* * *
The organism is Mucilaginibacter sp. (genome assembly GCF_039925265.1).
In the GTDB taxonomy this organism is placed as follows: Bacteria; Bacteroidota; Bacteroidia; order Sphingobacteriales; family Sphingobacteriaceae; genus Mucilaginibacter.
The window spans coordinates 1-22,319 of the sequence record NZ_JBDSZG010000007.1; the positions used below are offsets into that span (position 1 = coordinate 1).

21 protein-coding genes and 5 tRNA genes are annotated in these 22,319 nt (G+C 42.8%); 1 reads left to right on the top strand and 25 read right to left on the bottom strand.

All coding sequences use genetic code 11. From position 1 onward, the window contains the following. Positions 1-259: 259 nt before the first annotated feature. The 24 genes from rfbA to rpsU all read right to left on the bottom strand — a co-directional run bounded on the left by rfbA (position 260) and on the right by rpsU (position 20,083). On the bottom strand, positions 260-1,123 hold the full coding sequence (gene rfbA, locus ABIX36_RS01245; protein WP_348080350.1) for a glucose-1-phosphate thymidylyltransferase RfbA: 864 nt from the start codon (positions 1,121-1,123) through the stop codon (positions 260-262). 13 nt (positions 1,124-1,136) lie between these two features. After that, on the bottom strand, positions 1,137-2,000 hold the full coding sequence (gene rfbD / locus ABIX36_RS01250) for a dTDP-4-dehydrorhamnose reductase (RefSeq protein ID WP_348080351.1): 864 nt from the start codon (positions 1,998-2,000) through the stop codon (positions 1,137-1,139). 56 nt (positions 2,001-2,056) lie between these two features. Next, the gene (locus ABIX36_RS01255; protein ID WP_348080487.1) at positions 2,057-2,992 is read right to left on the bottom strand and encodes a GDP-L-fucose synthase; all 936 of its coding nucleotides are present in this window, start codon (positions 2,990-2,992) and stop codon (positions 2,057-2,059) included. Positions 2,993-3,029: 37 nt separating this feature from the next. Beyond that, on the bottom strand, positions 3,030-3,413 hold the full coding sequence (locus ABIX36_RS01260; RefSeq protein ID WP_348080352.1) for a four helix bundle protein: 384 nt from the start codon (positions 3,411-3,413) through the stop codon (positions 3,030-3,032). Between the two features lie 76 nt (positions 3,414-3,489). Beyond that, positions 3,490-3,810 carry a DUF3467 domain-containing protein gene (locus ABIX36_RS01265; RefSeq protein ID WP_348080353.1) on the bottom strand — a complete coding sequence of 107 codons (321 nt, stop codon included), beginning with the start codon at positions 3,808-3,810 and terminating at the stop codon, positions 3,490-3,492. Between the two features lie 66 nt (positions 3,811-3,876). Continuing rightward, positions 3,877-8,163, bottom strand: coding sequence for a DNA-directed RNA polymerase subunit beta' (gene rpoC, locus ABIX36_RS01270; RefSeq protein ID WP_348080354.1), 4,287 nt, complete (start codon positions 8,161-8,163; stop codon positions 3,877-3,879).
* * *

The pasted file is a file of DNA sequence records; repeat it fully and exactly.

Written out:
The organism is Mucilaginibacter sp. (genome assembly GCF_039925265.1).
In the GTDB taxonomy this organism is placed as follows: Bacteria; Bacteroidota; Bacteroidia; order Sphingobacteriales; family Sphingobacteriaceae; genus Mucilaginibacter.
The window spans coordinates 1-22,319 of the sequence record NZ_JBDSZG010000007.1; the positions used below are offsets into that span (position 1 = coordinate 1).

21 protein-coding genes and 5 tRNA genes are annotated in these 22,319 nt (G+C 42.8%); 1 reads left to right on the top strand and 25 read right to left on the bottom strand.

All coding sequences use genetic code 11. From position 1 onward, the window contains the following. Positions 1-259: 259 nt before the first annotated feature. The 24 genes from rfbA to rpsU all read right to left on the bottom strand — a co-directional run bounded on the left by rfbA (position 260) and on the right by rpsU (position 20,083). On the bottom strand, positions 260-1,123 hold the full coding sequence (gene rfbA, locus ABIX36_RS01245; protein WP_348080350.1) for a glucose-1-phosphate thymidylyltransferase RfbA: 864 nt from the start codon (positions 1,121-1,123) through the stop codon (positions 260-262). 13 nt (positions 1,124-1,136) lie between these two features. After that, on the bottom strand, positions 1,137-2,000 hold the full coding sequence (gene rfbD / locus ABIX36_RS01250) for a dTDP-4-dehydrorhamnose reductase (RefSeq protein ID WP_348080351.1): 864 nt from the start codon (positions 1,998-2,000) through the stop codon (positions 1,137-1,139). 56 nt (positions 2,001-2,056) lie between these two features. Next, the gene (locus ABIX36_RS01255; protein ID WP_348080487.1) at positions 2,057-2,992 is read right to left on the bottom strand and encodes a GDP-L-fucose synthase; all 936 of its coding nucleotides are present in this window, start codon (positions 2,990-2,992) and stop codon (positions 2,057-2,059) included. Positions 2,993-3,029: 37 nt separating this feature from the next. Beyond that, on the bottom strand, positions 3,030-3,413 hold the full coding sequence (locus ABIX36_RS01260; RefSeq protein ID WP_348080352.1) for a four helix bundle protein: 384 nt from the start codon (positions 3,411-3,413) through the stop codon (positions 3,030-3,032). Between the two features lie 76 nt (positions 3,414-3,489). Beyond that, positions 3,490-3,810 carry a DUF3467 domain-containing protein gene (locus ABIX36_RS01265; RefSeq protein ID WP_348080353.1) on the bottom strand — a complete coding sequence of 107 codons (321 nt, stop codon included), beginning with the start codon at positions 3,808-3,810 and terminating at the stop codon, positions 3,490-3,492. Between the two features lie 66 nt (positions 3,811-3,876). Continuing rightward, positions 3,877-8,163, bottom strand: coding sequence for a DNA-directed RNA polymerase subunit beta' (gene rpoC, locus ABIX36_RS01270; RefSeq protein ID WP_348080354.1), 4,287 nt, complete (start codon positions 8,161-8,163; stop codon positions 3,877-3,879).